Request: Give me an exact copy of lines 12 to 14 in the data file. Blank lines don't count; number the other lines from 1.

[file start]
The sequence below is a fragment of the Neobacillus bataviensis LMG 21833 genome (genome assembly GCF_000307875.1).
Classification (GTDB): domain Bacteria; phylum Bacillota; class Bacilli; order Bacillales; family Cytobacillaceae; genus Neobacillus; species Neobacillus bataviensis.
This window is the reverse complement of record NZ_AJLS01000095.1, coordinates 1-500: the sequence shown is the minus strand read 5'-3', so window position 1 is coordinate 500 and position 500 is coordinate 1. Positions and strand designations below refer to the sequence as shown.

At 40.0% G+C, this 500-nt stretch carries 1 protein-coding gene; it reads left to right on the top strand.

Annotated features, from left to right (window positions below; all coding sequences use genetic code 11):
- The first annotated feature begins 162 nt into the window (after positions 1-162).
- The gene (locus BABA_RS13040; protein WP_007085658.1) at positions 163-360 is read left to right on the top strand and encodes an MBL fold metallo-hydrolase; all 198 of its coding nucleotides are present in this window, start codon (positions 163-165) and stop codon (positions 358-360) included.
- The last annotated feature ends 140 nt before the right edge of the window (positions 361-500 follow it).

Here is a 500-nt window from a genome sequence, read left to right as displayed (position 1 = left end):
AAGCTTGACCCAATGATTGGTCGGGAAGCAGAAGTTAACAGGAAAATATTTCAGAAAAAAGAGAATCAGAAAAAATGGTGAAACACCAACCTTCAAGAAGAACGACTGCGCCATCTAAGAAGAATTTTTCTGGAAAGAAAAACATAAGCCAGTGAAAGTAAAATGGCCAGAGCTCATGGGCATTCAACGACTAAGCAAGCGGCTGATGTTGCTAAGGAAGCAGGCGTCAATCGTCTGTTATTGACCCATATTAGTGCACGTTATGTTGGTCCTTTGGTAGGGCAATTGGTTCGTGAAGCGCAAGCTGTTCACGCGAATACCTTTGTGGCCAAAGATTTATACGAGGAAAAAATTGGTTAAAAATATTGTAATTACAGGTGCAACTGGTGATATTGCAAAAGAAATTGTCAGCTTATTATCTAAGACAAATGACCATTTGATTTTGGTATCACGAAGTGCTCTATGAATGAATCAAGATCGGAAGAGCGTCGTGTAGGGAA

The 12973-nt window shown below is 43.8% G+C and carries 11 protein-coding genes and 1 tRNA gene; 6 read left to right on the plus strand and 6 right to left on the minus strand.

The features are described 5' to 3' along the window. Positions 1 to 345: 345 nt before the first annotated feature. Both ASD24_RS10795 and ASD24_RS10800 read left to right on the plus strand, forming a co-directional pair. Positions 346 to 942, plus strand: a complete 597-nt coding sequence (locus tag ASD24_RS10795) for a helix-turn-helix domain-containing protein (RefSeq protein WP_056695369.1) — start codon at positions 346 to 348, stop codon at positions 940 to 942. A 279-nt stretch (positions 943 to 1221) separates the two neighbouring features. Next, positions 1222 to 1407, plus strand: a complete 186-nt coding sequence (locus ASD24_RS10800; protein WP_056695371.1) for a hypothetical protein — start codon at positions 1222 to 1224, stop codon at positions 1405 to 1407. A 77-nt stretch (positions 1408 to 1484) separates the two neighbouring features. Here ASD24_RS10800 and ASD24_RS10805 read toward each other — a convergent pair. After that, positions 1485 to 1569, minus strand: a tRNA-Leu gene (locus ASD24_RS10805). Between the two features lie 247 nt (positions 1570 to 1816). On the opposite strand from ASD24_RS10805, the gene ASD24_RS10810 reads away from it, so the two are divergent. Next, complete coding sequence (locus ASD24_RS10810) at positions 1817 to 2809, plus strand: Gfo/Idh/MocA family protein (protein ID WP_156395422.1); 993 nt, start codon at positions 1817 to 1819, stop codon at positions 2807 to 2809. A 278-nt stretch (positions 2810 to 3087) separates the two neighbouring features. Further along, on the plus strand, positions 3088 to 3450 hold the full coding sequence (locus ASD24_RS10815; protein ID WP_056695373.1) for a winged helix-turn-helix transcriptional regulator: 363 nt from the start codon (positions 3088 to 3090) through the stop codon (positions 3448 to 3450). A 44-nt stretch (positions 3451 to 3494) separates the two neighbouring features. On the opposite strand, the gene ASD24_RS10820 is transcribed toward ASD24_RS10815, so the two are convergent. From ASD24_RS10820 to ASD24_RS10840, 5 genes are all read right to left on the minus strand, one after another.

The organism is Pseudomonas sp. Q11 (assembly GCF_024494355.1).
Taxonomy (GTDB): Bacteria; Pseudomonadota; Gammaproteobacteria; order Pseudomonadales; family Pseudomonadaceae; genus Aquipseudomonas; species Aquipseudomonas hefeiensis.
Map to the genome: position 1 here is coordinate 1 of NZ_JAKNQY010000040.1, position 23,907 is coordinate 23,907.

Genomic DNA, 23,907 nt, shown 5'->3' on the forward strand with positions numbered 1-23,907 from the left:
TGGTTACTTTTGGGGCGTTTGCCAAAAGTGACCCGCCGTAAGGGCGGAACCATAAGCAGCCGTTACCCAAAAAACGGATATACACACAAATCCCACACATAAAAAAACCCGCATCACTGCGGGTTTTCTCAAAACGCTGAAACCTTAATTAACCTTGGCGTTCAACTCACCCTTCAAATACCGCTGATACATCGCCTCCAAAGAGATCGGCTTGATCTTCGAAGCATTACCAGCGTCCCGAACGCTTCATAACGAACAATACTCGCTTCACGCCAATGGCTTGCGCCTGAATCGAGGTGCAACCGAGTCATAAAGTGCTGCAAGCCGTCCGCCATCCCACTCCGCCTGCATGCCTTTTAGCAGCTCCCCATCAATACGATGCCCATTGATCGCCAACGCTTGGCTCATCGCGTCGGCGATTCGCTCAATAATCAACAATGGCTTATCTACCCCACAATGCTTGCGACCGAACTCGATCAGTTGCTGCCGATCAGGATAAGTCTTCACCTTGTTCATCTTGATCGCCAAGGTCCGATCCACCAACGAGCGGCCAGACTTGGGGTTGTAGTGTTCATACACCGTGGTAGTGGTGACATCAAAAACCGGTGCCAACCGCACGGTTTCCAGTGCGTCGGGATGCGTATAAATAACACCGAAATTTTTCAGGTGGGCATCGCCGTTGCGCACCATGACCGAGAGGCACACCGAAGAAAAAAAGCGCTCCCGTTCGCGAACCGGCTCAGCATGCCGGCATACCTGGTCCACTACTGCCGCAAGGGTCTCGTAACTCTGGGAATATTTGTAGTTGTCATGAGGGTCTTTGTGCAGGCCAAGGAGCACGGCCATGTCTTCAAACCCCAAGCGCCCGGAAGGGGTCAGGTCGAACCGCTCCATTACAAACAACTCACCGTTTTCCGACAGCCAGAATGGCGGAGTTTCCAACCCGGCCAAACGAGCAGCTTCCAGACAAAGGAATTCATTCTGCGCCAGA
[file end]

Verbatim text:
The features are described 5' to 3' along the window. Positions 1 to 345: 345 nt before the first annotated feature. Both ASD24_RS10795 and ASD24_RS10800 read left to right on the plus strand, forming a co-directional pair. Positions 346 to 942, plus strand: a complete 597-nt coding sequence (locus tag ASD24_RS10795) for a helix-turn-helix domain-containing protein (RefSeq protein WP_056695369.1) — start codon at positions 346 to 348, stop codon at positions 940 to 942. A 279-nt stretch (positions 943 to 1221) separates the two neighbouring features. Next, positions 1222 to 1407, plus strand: a complete 186-nt coding sequence (locus ASD24_RS10800; protein WP_056695371.1) for a hypothetical protein — start codon at positions 1222 to 1224, stop codon at positions 1405 to 1407. A 77-nt stretch (positions 1408 to 1484) separates the two neighbouring features. Here ASD24_RS10800 and ASD24_RS10805 read toward each other — a convergent pair. After that, positions 1485 to 1569, minus strand: a tRNA-Leu gene (locus ASD24_RS10805). Between the two features lie 247 nt (positions 1570 to 1816). On the opposite strand from ASD24_RS10805, the gene ASD24_RS10810 reads away from it, so the two are divergent. Next, complete coding sequence (locus ASD24_RS10810) at positions 1817 to 2809, plus strand: Gfo/Idh/MocA family protein (protein ID WP_156395422.1); 993 nt, start codon at positions 1817 to 1819, stop codon at positions 2807 to 2809. A 278-nt stretch (positions 2810 to 3087) separates the two neighbouring features. Further along, on the plus strand, positions 3088 to 3450 hold the full coding sequence (locus ASD24_RS10815; protein ID WP_056695373.1) for a winged helix-turn-helix transcriptional regulator: 363 nt from the start codon (positions 3088 to 3090) through the stop codon (positions 3448 to 3450). A 44-nt stretch (positions 3451 to 3494) separates the two neighbouring features. On the opposite strand, the gene ASD24_RS10820 is transcribed toward ASD24_RS10815, so the two are convergent. From ASD24_RS10820 to ASD24_RS10840, 5 genes are all read right to left on the minus strand, one after another.

The organism is Pseudomonas sp. Q11 (assembly GCF_024494355.1).
Taxonomy (GTDB): Bacteria; Pseudomonadota; Gammaproteobacteria; order Pseudomonadales; family Pseudomonadaceae; genus Aquipseudomonas; species Aquipseudomonas hefeiensis.